Referral Fees and Fee SplittingCategories: Ethics and Professionalism Adopted: Nov 1993 | Amended: Sep 2021
Payment by or to a licensee solely for the referral of a patient is unethical and, in most instances, is inconsistent with state law. A licensee may not accept payment of any kind, in any form, from any source, such as a pharmaceutical company or pharmacist, an optical company, or the manufacturer of medical appliances and devices, for prescribing or referring a patient to said source. In each case, the payment violates the requirement to deal honestly with patients and colleagues. The patient relies upon the advice of the licensee on matters of referral. All referrals and prescriptions must be based on the skill and quality of the licensee to whom the patient has been referred or the quality and efficacy of the drug or product prescribed.
It is unethical for licensees to offer financial incentives or other valuable considerations to patients in exchange for recruitment of other patients. Such incentives can distort the information that patients provide to potential patients, thus distorting the expectations of potential patients and compromising the trust that is the foundation of the licensee-patient relationship. Furthermore, referral fees are prohibited by state law pursuant to N.C. Gen. Stat. § 90-401. Violation of this law may result in disciplinary action by the Board.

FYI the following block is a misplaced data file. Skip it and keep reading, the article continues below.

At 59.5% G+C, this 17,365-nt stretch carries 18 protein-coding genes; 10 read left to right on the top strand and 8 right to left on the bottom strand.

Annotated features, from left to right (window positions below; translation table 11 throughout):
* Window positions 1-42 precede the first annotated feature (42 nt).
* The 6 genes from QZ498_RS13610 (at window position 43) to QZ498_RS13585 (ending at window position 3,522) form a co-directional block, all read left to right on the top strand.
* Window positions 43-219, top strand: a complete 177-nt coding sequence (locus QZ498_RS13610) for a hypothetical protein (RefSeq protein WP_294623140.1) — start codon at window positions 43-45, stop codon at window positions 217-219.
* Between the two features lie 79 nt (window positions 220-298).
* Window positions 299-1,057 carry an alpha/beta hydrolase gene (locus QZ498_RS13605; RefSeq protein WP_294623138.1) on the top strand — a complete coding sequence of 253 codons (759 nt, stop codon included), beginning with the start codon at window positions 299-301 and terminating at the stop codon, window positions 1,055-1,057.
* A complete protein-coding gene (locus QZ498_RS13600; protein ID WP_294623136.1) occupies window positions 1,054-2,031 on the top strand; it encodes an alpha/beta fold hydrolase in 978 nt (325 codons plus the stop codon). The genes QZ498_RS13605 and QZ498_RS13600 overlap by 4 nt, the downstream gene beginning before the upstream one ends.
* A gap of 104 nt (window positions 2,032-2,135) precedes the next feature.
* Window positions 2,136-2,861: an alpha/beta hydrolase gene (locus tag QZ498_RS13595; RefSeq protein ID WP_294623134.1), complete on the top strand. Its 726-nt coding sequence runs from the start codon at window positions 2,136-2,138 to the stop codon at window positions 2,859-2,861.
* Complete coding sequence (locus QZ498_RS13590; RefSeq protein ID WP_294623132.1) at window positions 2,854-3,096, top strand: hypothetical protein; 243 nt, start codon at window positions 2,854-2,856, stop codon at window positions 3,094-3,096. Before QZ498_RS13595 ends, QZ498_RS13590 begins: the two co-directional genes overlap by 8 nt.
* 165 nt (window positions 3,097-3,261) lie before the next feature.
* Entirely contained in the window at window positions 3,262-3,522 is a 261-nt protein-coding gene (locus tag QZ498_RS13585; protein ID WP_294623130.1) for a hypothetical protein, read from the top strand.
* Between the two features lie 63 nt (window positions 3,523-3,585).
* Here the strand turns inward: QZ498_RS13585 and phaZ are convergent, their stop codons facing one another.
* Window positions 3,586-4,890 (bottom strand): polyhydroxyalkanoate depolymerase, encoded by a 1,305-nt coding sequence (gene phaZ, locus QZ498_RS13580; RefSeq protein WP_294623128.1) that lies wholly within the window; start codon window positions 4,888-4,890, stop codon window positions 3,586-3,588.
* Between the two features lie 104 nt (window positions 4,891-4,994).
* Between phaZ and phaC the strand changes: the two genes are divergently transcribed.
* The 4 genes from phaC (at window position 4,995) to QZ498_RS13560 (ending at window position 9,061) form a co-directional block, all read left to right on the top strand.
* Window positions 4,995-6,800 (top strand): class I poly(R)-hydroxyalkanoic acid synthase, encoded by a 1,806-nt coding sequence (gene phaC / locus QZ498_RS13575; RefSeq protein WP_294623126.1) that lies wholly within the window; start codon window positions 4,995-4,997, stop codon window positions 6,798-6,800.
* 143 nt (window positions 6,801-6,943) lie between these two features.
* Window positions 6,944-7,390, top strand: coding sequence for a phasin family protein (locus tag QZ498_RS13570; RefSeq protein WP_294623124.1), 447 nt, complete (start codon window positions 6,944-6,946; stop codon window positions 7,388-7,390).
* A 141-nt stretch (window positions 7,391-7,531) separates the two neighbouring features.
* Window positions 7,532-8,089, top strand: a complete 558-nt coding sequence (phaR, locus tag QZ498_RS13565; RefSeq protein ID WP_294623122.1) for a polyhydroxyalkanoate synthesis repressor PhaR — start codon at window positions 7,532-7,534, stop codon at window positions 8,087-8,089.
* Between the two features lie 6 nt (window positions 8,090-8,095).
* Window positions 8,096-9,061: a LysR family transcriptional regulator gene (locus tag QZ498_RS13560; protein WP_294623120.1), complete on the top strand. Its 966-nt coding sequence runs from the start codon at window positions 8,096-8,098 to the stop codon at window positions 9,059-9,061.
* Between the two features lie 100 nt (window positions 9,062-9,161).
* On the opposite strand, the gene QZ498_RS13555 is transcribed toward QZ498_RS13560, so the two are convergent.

Except in instances permitted by law (N.C. Gen. Stat. § 55B-14(c)), it is the position of the Board that a licensee cannot share revenue on a percentage basis with a non-licensee. To do so is fee splitting and is grounds for disciplinary action.
It is the Board’s position that, so long as certain conditions are followed, advertising involving the utilization of vouchers does not constitute unethical fee-splitting or a prohibited solicitation or referral fee under North Carolina law. Those conditions include: (1) ensuring that the negotiated fee between the voucher advertising company and the licensee represents reasonable compensation for the cost of advertising; and (2) incorporating the following terms and conditions in a clear and conspicuous manner in all advertisements:
- A description of the discounted price in comparison to the actual cost of services;
- A disclosure that all patients may not be eligible for the advertised medical service and that decisions about medical care should not be made in haste. Determinations regarding the medical indications for individual patients will be made on an individual basis by applying accepted and prevailing standards of medical practice; and
- A disclosure to prospective patients that, if it is later decided that the patient is not a candidate for the previously purchased medical service, the patient’s purchase price will be refunded in its entirety. If the patient does not claim the service, then the patient’s purchase price must still be refunded in its entirety. In the event that the voucher advertising company does not refund the purchase price in its entirety, it will be the sole obligation of the licensee to refund the entire purchase price.